Monday, May 23, 2016

News: New research to explore additive repair for aerospace

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Additive manufacturing experts at the Nuclear AMRC in Rotherham are leading international research into innovative repair technologies for the aerospace industry.

The Amos project (Additive manufacturing optimisation and simulation platform for repairing and remanufacturing of aerospace components) is a collaboration between researchers and manufacturers in Europe and Canada, led by the University of Sheffield Advanced Manufacturing Research Centre (AMRC).

Based on the Advanced Manufacturing Park (AMP) and a partner in the HVM Catapult (the government's strategic initiative that aims to revitalise the manufacturing industry), the AMRC focuses on advanced machining and materials research for aerospace and other high-value manufacturing sectors. It is a partnership between industry and academia, which has become a model for research centres worldwide.

Amos will investigate a range of direct energy deposition techniques which combine welding tools with automated control to accurately deposit and melt metal powder or wire. Many of these techniques are already used in aerospace and other industries to build new parts to near-net shape.

The project will focus on additive technologies already being used by the partners, including the wire-feed gas tungsten arc process used in the Nuclear AMRC's bulk additive cell. The team may also look at other additive techniques used at the Nuclear AMRC, such as powder diode laser.

The aim is to see if the techniques can be used to repair or remaunufacture components such as turbine blades or aircraft landing gear. This would significantly reduce the time and cost of regular maintenance and repair for the aerospace industry, while reducing material waste and extending the life of expensive components.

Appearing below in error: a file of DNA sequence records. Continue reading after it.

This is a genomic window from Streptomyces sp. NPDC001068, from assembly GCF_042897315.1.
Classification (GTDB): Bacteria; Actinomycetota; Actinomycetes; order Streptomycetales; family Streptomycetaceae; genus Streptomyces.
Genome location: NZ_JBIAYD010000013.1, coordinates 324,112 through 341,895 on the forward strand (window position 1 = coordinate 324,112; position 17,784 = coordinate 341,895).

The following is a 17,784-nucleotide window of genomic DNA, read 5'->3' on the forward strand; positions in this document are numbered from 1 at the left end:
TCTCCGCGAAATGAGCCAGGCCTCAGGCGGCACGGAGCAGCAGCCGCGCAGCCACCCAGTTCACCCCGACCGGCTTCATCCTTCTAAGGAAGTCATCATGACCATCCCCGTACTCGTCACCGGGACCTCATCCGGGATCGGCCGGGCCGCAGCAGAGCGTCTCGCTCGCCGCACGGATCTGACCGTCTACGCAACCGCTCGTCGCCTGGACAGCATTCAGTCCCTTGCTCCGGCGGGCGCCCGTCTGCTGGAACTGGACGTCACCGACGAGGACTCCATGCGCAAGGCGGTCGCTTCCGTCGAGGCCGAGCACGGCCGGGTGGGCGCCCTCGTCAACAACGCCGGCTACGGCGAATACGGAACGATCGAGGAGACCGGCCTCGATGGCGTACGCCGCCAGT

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Dr Rosemary Gault, European project coordinator at the University of Sheffield AMRC, said: "There's a host of additive manufacturing technologies available to aerospace manufacturers, but they tend to be focused on new production rather than repairing damaged parts. The Amos project is bringing together some of the world's leading research organisations and companies to identify which additive technologies are best suited for repair and remanufacture, and develop them for commercial use."

Other partners in the project include Ecole Central de Nantes in France; GKN Aerospace Engine Systems, based in Sweden; and DPS, a French SME specialising in process simulation and optimisation.

Canadian partners are McGill University, Montreal; the University of Ottawa; jet engine manufacturer Pratt & Whitney Canada; landing gear supplier Héroux-Devtek; and automated welding specialist Liburdi.

The four-year, €2.6 million project is supported by the European Commission through the Horizon 2020 programme and by Canadian funding agencies CARIC and NSERC. It is one of the first European-Canadian projects to be funded under the "Mobility for growth" collaboration in aeronautics R&D.

AMRC website
AMOS Project website

Images: Nuclear AMRC

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